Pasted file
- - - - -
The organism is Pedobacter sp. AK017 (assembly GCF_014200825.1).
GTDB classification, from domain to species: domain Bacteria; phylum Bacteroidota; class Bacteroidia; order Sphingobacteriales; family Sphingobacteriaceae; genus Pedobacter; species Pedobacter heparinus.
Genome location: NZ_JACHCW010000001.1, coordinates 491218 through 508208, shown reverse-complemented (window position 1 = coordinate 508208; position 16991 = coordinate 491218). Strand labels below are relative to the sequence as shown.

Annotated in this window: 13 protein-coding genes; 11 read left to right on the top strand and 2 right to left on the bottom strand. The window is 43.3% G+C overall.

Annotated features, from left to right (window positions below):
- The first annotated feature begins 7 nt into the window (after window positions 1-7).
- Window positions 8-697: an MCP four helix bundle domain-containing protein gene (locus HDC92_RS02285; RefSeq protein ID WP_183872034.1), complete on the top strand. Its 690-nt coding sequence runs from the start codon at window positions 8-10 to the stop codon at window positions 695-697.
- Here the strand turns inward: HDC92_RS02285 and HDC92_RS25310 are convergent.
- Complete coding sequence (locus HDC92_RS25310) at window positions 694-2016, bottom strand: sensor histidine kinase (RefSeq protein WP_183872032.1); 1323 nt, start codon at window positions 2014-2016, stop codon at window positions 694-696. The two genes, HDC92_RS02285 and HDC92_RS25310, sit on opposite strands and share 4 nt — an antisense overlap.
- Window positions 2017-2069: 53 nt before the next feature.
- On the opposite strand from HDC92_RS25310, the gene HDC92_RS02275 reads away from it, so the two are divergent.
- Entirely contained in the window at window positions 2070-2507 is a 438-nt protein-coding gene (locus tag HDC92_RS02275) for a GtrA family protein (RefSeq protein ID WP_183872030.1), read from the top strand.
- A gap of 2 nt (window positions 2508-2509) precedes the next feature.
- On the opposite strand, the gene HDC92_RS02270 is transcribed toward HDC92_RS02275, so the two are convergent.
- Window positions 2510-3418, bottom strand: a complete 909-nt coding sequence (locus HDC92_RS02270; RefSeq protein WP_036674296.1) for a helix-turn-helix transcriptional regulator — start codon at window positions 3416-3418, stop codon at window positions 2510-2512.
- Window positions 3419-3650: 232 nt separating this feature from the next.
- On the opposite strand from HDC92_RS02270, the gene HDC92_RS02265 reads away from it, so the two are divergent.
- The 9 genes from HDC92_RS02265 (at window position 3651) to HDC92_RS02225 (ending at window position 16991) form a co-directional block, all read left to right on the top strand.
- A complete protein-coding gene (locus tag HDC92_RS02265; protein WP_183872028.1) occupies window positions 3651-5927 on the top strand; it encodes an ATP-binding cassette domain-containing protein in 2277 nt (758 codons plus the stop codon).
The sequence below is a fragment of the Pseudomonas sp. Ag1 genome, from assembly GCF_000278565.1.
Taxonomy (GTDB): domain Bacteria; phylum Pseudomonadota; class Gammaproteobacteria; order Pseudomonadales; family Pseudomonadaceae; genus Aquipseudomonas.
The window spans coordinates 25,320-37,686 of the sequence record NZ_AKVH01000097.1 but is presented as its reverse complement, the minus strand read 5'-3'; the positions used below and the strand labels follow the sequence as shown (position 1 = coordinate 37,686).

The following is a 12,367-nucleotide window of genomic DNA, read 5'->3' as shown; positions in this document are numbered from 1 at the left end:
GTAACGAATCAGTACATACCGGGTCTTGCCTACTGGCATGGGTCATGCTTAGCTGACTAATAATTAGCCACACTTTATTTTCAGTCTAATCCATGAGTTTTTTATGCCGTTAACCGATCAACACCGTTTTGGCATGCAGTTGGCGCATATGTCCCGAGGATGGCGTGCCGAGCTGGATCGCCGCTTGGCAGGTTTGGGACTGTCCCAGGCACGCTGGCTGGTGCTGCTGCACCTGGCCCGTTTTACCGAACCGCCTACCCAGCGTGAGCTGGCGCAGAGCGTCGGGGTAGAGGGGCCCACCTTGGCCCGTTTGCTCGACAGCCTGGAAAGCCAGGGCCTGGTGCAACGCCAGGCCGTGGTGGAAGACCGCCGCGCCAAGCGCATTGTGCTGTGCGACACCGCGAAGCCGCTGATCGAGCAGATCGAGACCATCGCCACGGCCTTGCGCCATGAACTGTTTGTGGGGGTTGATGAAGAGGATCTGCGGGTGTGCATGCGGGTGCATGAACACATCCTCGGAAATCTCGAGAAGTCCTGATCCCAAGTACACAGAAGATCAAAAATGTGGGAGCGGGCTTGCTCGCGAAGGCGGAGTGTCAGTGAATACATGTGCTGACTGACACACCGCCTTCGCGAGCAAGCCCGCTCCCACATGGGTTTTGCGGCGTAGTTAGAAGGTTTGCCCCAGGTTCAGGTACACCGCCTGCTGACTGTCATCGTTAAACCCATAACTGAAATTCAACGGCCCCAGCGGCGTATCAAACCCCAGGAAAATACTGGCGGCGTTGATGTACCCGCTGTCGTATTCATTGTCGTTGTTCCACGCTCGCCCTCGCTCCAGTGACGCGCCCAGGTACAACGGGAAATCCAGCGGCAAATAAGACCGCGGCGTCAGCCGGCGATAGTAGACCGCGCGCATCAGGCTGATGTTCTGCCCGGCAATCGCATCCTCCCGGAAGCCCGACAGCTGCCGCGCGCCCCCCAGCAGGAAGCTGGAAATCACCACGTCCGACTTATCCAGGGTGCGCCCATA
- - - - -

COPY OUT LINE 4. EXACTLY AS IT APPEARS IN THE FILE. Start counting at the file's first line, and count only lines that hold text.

Annotated in this window: 13 protein-coding genes; 11 read left to right on the top strand and 2 right to left on the bottom strand. The window is 43.3% G+C overall.